Publications by authors named "Leslie S Bradford"

19 Publications

  • Page 1 of 1

A Peer-Based Strategy to Overcome HPV Vaccination Inequities in Rural Communities: A Physical Distancing-Compliant Approach.

Crit Rev Eukaryot Gene Expr 2021 ;31(1):61-69

KM Consulting, New Jersey, USA.

The human papilloma virus (HPV) vaccine is the world's first proven and effective vaccine to prevent cancers in males and females when administered pre-exposure. Like most of the US, barely half of Vermont teens are up-to-date with the vaccination, with comparable deficits in New Hampshire and Maine. The rates for HPV vaccine initiation and completion are as low as 33% in rural New England. Consequently, there is a compelling responsibility to communicate its importance to unvaccinated teenagers before their risk for infection increases. Messaging in rural areas promoting HPV vaccination is compromised by community-based characteristics that include access to appropriate medical care, poor media coverage, parental and peer influence, and skepticism of science and medicine. Current strategies are predominantly passive access to literature and Internet-based information. Evidence indicates that performance-based messaging can clarify the importance of HPV vaccination to teenagers and their parents in rural areas. Increased HPV vaccination will significantly contribute to the prevention of a broadening spectrum of cancers. Reducing rurality-based inequities is a public health priority. Development of a performance-based peer-communication intervention can capture a window of opportunity to provide increasingly effective and sustained HPV protection. An effective approach can be partnering rural schools and regional health teams with a program that is nimble and scalable to respond to public health policies and practices compliant with COVID-19 pandemic-related modifications on physical distancing and interacting in the foreseeable future.
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http://dx.doi.org/10.1615/CritRevEukaryotGeneExpr.2021036945DOI Listing
http://www.ncbi.nlm.nih.gov/pmc/articles/PMC8128079PMC
March 2021

Prevalence, Predictors, and Same Day Treatment of Positive VIA Enhanced by Digital Cervicography and Histopathology Results in a Cervical Cancer Prevention Program in Cameroon.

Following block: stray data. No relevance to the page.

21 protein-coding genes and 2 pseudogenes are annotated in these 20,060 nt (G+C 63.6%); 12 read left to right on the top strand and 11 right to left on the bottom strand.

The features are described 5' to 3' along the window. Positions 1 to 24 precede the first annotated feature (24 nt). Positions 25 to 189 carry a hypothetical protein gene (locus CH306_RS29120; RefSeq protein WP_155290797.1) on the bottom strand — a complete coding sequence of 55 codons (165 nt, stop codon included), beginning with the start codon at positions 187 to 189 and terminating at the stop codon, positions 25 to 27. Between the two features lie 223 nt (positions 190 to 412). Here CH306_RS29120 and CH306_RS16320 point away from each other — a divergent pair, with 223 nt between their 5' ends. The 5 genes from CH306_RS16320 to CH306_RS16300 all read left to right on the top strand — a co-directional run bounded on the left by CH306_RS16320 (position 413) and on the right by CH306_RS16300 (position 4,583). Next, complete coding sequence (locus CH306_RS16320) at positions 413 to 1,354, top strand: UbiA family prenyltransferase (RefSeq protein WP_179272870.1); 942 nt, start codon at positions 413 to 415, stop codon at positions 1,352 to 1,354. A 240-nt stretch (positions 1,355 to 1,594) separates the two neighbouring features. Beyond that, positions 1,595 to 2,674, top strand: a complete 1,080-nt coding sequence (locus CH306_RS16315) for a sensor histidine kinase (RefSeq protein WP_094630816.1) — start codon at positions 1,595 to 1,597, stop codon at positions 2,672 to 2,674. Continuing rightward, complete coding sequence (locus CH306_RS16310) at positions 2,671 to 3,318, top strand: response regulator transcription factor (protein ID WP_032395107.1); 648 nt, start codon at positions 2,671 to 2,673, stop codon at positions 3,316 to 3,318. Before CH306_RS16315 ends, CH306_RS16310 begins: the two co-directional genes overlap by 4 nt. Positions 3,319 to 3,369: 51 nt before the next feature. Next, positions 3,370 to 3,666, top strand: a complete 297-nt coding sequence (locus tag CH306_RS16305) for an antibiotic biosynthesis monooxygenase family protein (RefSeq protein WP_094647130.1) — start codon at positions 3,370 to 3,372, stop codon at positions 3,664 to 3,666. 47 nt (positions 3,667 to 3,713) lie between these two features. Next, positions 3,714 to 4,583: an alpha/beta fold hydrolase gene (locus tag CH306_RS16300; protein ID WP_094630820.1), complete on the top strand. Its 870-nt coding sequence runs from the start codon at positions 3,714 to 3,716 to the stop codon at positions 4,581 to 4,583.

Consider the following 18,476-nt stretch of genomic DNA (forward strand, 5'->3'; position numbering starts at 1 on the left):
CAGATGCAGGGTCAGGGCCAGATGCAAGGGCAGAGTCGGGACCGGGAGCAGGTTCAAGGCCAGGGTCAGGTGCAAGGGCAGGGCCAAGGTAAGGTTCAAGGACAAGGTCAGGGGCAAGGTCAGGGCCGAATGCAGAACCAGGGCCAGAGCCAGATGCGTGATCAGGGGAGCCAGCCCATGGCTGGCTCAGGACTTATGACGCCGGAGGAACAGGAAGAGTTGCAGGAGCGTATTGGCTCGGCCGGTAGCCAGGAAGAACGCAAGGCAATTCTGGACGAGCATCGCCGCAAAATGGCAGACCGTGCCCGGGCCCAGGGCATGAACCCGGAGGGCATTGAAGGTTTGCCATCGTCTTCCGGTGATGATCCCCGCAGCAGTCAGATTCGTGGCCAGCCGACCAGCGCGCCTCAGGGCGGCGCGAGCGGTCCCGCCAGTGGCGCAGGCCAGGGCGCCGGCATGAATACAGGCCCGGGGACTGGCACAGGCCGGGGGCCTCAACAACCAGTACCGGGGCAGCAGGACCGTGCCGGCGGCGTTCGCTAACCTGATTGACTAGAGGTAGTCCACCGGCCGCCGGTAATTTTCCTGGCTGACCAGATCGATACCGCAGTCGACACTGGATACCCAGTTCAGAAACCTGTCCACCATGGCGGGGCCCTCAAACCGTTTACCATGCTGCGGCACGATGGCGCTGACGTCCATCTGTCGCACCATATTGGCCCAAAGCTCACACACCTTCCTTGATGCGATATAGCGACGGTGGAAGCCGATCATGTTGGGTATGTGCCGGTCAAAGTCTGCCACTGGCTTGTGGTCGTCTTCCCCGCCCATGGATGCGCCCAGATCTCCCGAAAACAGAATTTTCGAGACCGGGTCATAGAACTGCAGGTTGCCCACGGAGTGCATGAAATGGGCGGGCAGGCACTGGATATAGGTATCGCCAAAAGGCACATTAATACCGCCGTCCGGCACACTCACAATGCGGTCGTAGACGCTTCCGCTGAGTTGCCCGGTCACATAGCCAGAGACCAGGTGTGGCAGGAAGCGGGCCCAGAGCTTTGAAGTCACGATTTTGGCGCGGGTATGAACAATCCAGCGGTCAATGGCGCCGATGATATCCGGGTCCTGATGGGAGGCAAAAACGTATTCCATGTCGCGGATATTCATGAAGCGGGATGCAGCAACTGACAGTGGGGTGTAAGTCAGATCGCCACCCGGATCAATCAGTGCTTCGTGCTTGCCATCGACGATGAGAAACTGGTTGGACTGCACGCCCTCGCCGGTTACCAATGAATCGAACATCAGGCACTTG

PLoS One 2016 9;11(6):e0157319. Epub 2016 Jun 9.

Department of Medicine, University of Massachusetts Medical School, Worcester, MA, United States of America.

Background: In 2007, the Cameroon Baptist Convention Health Services (CBCHS) implemented a screen-and-treat cervical cancer prevention program using visual inspection with acetic acid enhanced by digital cervicography (VIA-DC).

Methods: We retrospectively analyzed 46,048 medical records of women who received care through the CBCHS Women's Health Program from 2007 through 2014 to determine the prevalence and predictors of positive VIA-DC, rates of same day treatment, and cohort prevalence of invasive cervical cancer (ICC).

Results: Of the 44,979 women who were screened for cervical cancer, 9.0% were VIA-DC-positive, 66.8% were VIA-DC-negative, 22.0% were VIA-DC-inadequate (normal ectocervix, but portions of the transformation zone were obscured), and 2.2% were VIA-DC-uncertain (cervical abnormalities confounding VIA-DC interpretation). Risk factors significantly associated with VIA-DC-positive screen were HIV-positivity, young age at sexual debut, higher lifetime number of sexual partners, low education status and higher gravidity. In 2014, 31.1% of women eligible for cryotherapy underwent same day treatment. Among the 32,788 women screened from 2007 through 2013, 201 cases of ICC were identified corresponding to a cohort prevalence of 613 per 100,000.

Conclusions: High rate of VIA-DC-positive screens suggests a significant burden of potential cervical cancer cases and highlights the need for expansion of cervical cancer screening and prevention throughout the 10 regions of Cameroon. VIA-DC-inadequate rates were also high, especially in older women, and additional screening methods are needed to confirm whether these results are truly negative. In comparison to similar screening programs in sub-Saharan Africa there was low utilization of same day cryotherapy treatment. Further studies are required to characterize possible program specific barriers to treatment, for example cultural demands, health system challenges and cost of procedure. The prevalence of ICC among women who presented for screening was high and requires further investigation.
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http://journals.plos.org/plosone/article?id=10.1371/journal.pone.0157319PLOS
http://www.ncbi.nlm.nih.gov/pmc/articles/PMC4900564PMC
July 2017

Assessing Residents' Frozen Section Skills for Endometrial Cancer.

Int J Gynecol Pathol 2016 Sep;35(5):402-9

Departments of Pathology (W.S., Y.L.) Obstetrics and Gynecology (L.S.B.), University of Massachusetts Medical School, UMass Memorial Medical Center, Worcester, Massachusetts.